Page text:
Confessions of a Closet Catholic by Sarah Darer Litman (my review here) The main character's spiritual journey brings her back to her Jewish faith, but her flirtation with Catholicism is depicted with warmth, wisdom, and respect.

Stained by Jennifer Richard Jacobson (my review here) A beautiful book; and this shows how a book can ask hard questions (here, about a priest and a teenage boy as well as about how people within a religion don't always live up to the principles) yet still be spiritual and belief filled.

Historically, anything by Lenora Mattingly Weber. Her books are set amongst Catholic families and were contemporary at the time they were written (early 40s through the 70s). Personally, I always liked Katie Rose better; but Beany is pretty good, also.

There aren't many Catholic publishers today; not like you see with other religions. Since most Christian publishers include books with a "have you found Jesus/convert to our brand of Christianity" moment, I hesitate to look towards them for books. I'm going way back now; but I adore the Mary Rose at Boarding School series by Mary Mabel Wirries, written and set in the early part of the 20th century, and published by Benziger Brothers. Wikipedia shows that it's currently RCL Benziger. A very quick look at their website shows no fiction.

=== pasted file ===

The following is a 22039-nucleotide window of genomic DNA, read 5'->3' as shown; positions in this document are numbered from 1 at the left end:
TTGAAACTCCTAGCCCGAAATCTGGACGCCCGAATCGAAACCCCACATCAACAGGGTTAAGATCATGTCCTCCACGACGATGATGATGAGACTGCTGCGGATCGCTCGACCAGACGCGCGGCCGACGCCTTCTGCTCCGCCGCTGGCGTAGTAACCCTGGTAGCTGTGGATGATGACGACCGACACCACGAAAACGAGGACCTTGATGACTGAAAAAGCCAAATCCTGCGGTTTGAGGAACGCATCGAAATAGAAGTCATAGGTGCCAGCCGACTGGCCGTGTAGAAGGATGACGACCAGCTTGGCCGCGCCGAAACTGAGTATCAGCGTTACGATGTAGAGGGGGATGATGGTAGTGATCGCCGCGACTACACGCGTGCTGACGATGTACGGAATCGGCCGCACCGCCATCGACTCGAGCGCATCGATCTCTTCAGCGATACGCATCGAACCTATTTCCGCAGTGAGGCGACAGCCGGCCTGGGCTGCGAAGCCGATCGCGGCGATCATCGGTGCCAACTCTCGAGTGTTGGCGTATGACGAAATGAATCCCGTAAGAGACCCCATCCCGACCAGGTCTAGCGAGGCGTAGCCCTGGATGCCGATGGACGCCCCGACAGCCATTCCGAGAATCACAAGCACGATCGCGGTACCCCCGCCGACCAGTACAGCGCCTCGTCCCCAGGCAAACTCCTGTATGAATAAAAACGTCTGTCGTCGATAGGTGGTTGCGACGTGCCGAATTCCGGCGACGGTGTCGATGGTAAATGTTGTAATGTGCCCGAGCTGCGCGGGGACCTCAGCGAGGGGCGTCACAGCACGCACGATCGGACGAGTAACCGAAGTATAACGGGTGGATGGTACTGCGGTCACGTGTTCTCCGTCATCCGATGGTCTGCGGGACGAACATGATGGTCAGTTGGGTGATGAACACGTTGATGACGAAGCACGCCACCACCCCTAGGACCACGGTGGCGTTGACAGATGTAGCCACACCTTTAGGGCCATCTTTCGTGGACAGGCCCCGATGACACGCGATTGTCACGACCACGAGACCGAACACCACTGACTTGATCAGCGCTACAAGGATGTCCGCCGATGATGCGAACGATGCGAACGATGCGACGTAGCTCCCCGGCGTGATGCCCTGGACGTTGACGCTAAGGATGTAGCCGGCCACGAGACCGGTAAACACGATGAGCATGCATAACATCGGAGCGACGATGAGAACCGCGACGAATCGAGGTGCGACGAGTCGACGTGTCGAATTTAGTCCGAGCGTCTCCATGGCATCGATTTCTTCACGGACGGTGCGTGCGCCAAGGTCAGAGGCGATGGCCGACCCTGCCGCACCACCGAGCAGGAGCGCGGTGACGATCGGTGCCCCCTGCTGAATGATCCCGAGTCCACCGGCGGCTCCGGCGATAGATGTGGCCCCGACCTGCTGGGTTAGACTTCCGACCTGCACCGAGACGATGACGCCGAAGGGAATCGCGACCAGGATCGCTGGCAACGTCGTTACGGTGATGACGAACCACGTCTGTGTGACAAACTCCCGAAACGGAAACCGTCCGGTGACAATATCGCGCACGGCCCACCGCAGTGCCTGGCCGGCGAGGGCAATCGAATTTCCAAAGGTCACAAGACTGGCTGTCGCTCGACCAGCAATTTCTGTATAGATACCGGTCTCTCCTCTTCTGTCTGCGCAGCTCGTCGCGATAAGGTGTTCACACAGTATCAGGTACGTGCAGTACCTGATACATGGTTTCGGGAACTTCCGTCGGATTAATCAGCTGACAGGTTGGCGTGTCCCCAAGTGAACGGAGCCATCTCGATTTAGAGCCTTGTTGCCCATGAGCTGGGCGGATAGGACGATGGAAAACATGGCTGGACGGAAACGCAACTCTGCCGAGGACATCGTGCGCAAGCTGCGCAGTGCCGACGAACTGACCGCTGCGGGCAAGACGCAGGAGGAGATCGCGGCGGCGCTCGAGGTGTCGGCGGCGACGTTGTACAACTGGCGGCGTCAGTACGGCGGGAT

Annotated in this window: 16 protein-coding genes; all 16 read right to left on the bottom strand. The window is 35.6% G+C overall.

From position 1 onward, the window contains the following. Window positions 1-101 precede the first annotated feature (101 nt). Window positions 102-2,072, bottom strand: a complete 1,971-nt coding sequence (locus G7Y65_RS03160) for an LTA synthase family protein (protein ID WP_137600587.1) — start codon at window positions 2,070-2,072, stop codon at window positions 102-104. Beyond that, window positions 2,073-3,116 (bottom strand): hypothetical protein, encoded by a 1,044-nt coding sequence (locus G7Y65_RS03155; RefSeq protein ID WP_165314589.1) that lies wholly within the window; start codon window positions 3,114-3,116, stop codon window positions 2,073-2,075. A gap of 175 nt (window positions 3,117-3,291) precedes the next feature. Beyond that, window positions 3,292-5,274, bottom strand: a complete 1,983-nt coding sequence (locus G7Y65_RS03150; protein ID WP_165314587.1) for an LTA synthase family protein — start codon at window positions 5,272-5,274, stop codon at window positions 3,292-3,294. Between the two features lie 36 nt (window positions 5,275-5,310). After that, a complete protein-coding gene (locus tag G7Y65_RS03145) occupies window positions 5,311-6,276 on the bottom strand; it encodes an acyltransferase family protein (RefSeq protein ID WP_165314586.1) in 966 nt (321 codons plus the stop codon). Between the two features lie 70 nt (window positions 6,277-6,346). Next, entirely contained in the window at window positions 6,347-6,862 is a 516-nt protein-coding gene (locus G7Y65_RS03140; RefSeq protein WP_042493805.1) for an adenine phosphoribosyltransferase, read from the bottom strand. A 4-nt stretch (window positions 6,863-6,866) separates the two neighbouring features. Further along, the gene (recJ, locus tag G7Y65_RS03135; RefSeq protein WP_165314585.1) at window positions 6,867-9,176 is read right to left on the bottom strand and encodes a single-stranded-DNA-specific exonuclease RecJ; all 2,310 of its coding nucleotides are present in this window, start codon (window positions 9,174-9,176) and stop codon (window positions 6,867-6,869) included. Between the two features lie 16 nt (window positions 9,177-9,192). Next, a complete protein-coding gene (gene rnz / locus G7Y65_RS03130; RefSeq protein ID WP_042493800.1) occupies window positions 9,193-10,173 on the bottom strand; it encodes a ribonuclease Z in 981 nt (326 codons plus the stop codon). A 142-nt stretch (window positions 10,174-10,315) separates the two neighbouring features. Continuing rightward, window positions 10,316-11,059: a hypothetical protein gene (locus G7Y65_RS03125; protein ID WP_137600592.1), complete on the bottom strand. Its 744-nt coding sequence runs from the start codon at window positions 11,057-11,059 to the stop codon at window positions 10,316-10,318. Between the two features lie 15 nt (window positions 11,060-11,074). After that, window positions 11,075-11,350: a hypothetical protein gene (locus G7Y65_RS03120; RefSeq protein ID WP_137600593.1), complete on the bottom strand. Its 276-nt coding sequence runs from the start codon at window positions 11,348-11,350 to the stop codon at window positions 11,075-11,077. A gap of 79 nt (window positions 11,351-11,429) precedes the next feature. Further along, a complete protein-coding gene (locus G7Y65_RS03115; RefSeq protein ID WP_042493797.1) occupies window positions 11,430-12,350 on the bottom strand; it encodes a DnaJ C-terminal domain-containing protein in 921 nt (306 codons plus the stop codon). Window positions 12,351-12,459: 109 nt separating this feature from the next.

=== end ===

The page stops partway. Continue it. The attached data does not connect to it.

OK, that's it for me this morning! I have listed no picture books. I cannot think of any off the top of my head, that aren't Bible Stories types of things.

What have I missed?

© Elizabeth Burns of A Chair, A Fireplace & A Tea Cozy

Kate McClelland and Kathy Krasniewicz Memorial Service

The drawback of being on Facebook and Twitter is that I sometimes think I've written about something, only to discover that no, it was part of a FB/Twitter conversation

In January, after the ALA Midwinter Conference, ALSC members Kate McClelland and Kathy Krasniewicz were killed in a car accident on their way to the Denver Airport. The New York Times wrote a beautiful article about the two women; the ALSC blog collected memories of the two women, and posted other updates.

Kate McClelland was the vice-president/president-elect of ALSC. Following ALSC rules, Thom Barthelmess was appointed to be vice-president/president-elect.

If you've clicked through any of these links, right now you're realizing what a loss this is to these women's families, friends, library, and the profession.

Perrot Memorial Library in Old Greenwich, Connecticut is holding a Memorial Service on March 20. Full details are at the library blog.

Cross-posted at Pop Goes the Library.

© Elizabeth Burns of A Chair, A Fireplace & A Tea Cozy

Thursday, February 19, 2009

All Of A Kind Family Taught Me Everything I Know About Judaism

I may exaggerate slightly, but I went to Catholic school.

All-of-a-kind Family taught me about turn of the century New York, and Mama hiding buttons to get the girls to dust, and changing the color of a white dress by steeping it in tea. It also taught me about Purim. They were wonderful books about the story of five girls (and later, one brother) growing up in New York City. I learned things because the story was great; Sydney Taylor didn't set out to educate kids like me.

Laurel Snyder has a must-read article about Jewish children's literature, Where the Wild Things Aren’t, at Nextbook. Snyder writes about what Jewish children's books are -- and are not.